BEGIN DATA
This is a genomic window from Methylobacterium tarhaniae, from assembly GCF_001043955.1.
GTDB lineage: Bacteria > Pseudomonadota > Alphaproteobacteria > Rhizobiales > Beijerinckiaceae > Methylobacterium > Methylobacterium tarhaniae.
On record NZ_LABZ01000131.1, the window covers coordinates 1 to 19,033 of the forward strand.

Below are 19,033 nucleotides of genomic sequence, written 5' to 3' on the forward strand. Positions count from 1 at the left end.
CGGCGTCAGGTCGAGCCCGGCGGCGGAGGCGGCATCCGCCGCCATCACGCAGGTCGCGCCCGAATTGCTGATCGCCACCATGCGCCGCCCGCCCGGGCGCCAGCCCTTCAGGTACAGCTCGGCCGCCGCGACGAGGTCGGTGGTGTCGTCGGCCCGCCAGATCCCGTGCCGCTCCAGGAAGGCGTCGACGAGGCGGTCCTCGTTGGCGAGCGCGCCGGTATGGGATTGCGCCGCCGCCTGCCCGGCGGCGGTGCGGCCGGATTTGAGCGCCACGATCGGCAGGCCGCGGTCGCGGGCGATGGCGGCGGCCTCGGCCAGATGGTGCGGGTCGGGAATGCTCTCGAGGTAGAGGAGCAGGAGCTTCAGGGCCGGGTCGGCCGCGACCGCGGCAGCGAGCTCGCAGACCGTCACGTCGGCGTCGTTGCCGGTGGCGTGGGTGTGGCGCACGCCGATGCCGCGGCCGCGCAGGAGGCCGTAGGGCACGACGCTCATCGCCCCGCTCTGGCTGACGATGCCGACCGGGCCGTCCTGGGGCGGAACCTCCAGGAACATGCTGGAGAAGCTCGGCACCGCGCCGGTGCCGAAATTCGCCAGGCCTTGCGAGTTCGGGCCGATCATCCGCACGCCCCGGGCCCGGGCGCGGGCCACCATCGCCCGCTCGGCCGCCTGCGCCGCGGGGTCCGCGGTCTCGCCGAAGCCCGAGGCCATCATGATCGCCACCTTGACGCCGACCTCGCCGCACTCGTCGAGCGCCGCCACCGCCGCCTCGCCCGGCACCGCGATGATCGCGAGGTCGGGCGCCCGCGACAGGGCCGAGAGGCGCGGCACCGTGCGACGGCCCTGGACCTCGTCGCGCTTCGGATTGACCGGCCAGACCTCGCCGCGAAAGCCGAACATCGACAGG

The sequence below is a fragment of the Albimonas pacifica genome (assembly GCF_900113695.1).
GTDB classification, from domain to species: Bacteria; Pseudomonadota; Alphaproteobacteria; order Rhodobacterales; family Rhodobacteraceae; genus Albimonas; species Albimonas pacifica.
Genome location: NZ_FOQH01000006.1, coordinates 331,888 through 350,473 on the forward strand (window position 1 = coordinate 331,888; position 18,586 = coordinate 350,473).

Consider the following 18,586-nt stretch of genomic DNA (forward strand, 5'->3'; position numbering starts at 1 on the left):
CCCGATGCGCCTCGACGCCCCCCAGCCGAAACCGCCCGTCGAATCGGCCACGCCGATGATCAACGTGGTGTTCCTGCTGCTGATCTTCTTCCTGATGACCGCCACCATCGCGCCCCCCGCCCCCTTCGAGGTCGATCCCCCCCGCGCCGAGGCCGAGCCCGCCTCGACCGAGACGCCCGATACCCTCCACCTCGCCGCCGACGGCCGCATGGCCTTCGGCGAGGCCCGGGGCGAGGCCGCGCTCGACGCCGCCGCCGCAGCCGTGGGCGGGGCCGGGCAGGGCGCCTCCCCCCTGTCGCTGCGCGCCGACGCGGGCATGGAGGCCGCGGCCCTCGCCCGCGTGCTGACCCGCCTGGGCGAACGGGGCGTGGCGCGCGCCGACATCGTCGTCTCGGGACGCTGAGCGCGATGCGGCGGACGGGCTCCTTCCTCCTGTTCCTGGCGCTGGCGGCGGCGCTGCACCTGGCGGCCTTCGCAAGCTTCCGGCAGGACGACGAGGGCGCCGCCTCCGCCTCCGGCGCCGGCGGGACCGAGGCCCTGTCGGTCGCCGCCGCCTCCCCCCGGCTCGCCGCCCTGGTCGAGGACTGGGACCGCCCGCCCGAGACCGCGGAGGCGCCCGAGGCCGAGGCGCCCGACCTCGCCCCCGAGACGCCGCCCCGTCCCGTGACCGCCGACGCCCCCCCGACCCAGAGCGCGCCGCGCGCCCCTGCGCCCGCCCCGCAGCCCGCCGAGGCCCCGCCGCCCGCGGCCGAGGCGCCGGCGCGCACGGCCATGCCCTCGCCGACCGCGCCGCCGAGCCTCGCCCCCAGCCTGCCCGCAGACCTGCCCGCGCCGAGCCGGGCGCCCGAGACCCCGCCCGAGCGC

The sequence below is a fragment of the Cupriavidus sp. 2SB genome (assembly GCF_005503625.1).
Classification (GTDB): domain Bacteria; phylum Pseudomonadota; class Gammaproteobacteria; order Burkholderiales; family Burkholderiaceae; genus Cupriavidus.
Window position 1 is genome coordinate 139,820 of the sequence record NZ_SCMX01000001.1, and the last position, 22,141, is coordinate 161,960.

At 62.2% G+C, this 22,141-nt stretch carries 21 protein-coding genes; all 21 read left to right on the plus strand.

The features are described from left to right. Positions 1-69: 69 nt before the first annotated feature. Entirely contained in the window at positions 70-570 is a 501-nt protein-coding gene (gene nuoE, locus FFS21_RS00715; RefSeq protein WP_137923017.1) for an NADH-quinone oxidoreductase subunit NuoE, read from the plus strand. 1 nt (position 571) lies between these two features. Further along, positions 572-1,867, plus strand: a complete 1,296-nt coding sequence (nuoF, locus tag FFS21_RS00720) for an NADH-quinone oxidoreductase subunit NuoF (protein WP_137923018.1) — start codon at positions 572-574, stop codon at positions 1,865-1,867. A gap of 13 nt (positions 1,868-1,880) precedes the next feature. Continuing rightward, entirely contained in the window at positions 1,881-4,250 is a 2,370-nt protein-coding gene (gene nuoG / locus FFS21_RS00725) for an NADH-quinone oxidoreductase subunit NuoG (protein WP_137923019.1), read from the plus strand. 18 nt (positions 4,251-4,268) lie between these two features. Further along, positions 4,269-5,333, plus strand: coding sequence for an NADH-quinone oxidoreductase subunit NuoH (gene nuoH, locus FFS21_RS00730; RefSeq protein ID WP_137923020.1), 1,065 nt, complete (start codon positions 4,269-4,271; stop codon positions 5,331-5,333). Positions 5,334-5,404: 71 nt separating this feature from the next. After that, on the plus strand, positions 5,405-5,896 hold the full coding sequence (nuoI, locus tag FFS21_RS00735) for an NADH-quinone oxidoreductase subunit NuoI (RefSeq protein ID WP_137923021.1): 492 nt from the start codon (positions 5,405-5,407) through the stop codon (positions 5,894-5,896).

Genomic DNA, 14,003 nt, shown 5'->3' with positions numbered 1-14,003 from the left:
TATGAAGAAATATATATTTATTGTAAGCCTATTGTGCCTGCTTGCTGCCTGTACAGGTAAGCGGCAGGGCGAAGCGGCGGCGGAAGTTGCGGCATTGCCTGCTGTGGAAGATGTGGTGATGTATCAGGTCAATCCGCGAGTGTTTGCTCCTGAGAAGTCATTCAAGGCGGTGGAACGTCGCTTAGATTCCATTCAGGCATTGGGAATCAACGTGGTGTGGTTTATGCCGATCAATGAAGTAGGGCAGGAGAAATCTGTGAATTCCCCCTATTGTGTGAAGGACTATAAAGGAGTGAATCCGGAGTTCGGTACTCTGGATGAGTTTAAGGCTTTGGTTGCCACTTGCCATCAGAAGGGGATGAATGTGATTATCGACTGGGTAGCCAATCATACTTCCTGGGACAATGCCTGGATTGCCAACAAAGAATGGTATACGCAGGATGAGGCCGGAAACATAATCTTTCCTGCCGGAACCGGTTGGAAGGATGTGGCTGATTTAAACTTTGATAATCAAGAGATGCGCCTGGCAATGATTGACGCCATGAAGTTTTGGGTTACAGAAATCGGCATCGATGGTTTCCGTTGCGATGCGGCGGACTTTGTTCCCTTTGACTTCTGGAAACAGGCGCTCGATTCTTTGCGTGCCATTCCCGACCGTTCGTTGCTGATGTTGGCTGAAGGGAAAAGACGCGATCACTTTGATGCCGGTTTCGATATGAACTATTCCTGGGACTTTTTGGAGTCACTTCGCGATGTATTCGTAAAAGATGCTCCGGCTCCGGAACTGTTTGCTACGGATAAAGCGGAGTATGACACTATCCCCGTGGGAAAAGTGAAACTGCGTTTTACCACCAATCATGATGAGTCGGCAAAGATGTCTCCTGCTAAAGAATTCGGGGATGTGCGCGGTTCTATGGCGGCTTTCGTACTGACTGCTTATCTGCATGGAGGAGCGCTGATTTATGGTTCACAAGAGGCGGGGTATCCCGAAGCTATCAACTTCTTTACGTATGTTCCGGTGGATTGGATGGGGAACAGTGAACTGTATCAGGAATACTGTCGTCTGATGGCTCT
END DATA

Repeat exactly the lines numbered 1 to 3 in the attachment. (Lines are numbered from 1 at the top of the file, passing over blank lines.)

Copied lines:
This is a genomic window from Methylobacterium tarhaniae, from assembly GCF_001043955.1.
GTDB lineage: Bacteria > Pseudomonadota > Alphaproteobacteria > Rhizobiales > Beijerinckiaceae > Methylobacterium > Methylobacterium tarhaniae.
On record NZ_LABZ01000131.1, the window covers coordinates 1 to 19,033 of the forward strand.